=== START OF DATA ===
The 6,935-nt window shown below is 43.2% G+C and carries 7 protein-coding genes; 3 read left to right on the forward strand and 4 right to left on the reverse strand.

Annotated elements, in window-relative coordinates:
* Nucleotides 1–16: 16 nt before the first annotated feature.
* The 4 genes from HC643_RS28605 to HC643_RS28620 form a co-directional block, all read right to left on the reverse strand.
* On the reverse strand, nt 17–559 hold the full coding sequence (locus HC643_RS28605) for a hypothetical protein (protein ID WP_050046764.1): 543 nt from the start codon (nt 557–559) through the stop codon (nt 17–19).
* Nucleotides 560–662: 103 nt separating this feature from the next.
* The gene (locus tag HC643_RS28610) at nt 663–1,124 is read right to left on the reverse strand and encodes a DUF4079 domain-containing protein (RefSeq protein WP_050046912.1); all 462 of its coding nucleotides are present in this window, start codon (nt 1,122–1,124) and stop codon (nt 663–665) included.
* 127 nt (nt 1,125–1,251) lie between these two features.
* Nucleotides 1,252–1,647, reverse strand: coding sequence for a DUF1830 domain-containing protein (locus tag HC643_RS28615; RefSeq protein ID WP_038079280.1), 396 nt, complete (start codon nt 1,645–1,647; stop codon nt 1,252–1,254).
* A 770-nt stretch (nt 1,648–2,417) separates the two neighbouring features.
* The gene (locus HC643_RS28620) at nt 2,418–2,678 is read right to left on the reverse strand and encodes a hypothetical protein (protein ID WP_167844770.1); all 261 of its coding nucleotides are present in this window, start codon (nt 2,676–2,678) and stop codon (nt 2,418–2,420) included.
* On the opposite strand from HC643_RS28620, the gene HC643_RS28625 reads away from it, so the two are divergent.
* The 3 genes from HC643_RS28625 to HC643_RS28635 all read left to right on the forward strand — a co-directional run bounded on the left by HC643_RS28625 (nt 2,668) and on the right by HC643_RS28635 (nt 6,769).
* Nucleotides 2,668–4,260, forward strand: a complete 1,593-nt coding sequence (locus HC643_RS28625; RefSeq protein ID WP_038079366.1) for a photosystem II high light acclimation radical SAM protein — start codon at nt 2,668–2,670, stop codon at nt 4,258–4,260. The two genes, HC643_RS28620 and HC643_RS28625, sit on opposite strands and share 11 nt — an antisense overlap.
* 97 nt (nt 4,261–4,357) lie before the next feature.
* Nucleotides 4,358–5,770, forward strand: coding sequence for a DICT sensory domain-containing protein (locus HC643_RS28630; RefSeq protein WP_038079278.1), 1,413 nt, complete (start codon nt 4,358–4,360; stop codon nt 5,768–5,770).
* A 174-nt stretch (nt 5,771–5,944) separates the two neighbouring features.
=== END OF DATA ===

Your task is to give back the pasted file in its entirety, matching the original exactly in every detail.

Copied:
The 6,935-nt window shown below is 43.2% G+C and carries 7 protein-coding genes; 3 read left to right on the forward strand and 4 right to left on the reverse strand.

Annotated elements, in window-relative coordinates:
* Nucleotides 1–16: 16 nt before the first annotated feature.
* The 4 genes from HC643_RS28605 to HC643_RS28620 form a co-directional block, all read right to left on the reverse strand.
* On the reverse strand, nt 17–559 hold the full coding sequence (locus HC643_RS28605) for a hypothetical protein (protein ID WP_050046764.1): 543 nt from the start codon (nt 557–559) through the stop codon (nt 17–19).
* Nucleotides 560–662: 103 nt separating this feature from the next.
* The gene (locus tag HC643_RS28610) at nt 663–1,124 is read right to left on the reverse strand and encodes a DUF4079 domain-containing protein (RefSeq protein WP_050046912.1); all 462 of its coding nucleotides are present in this window, start codon (nt 1,122–1,124) and stop codon (nt 663–665) included.
* 127 nt (nt 1,125–1,251) lie between these two features.
* Nucleotides 1,252–1,647, reverse strand: coding sequence for a DUF1830 domain-containing protein (locus tag HC643_RS28615; RefSeq protein ID WP_038079280.1), 396 nt, complete (start codon nt 1,645–1,647; stop codon nt 1,252–1,254).
* A 770-nt stretch (nt 1,648–2,417) separates the two neighbouring features.
* The gene (locus HC643_RS28620) at nt 2,418–2,678 is read right to left on the reverse strand and encodes a hypothetical protein (protein ID WP_167844770.1); all 261 of its coding nucleotides are present in this window, start codon (nt 2,676–2,678) and stop codon (nt 2,418–2,420) included.
* On the opposite strand from HC643_RS28620, the gene HC643_RS28625 reads away from it, so the two are divergent.
* The 3 genes from HC643_RS28625 to HC643_RS28635 all read left to right on the forward strand — a co-directional run bounded on the left by HC643_RS28625 (nt 2,668) and on the right by HC643_RS28635 (nt 6,769).
* Nucleotides 2,668–4,260, forward strand: a complete 1,593-nt coding sequence (locus HC643_RS28625; RefSeq protein ID WP_038079366.1) for a photosystem II high light acclimation radical SAM protein — start codon at nt 2,668–2,670, stop codon at nt 4,258–4,260. The two genes, HC643_RS28620 and HC643_RS28625, sit on opposite strands and share 11 nt — an antisense overlap.
* 97 nt (nt 4,261–4,357) lie before the next feature.
* Nucleotides 4,358–5,770, forward strand: coding sequence for a DICT sensory domain-containing protein (locus HC643_RS28630; RefSeq protein WP_038079278.1), 1,413 nt, complete (start codon nt 4,358–4,360; stop codon nt 5,768–5,770).
* A 174-nt stretch (nt 5,771–5,944) separates the two neighbouring features.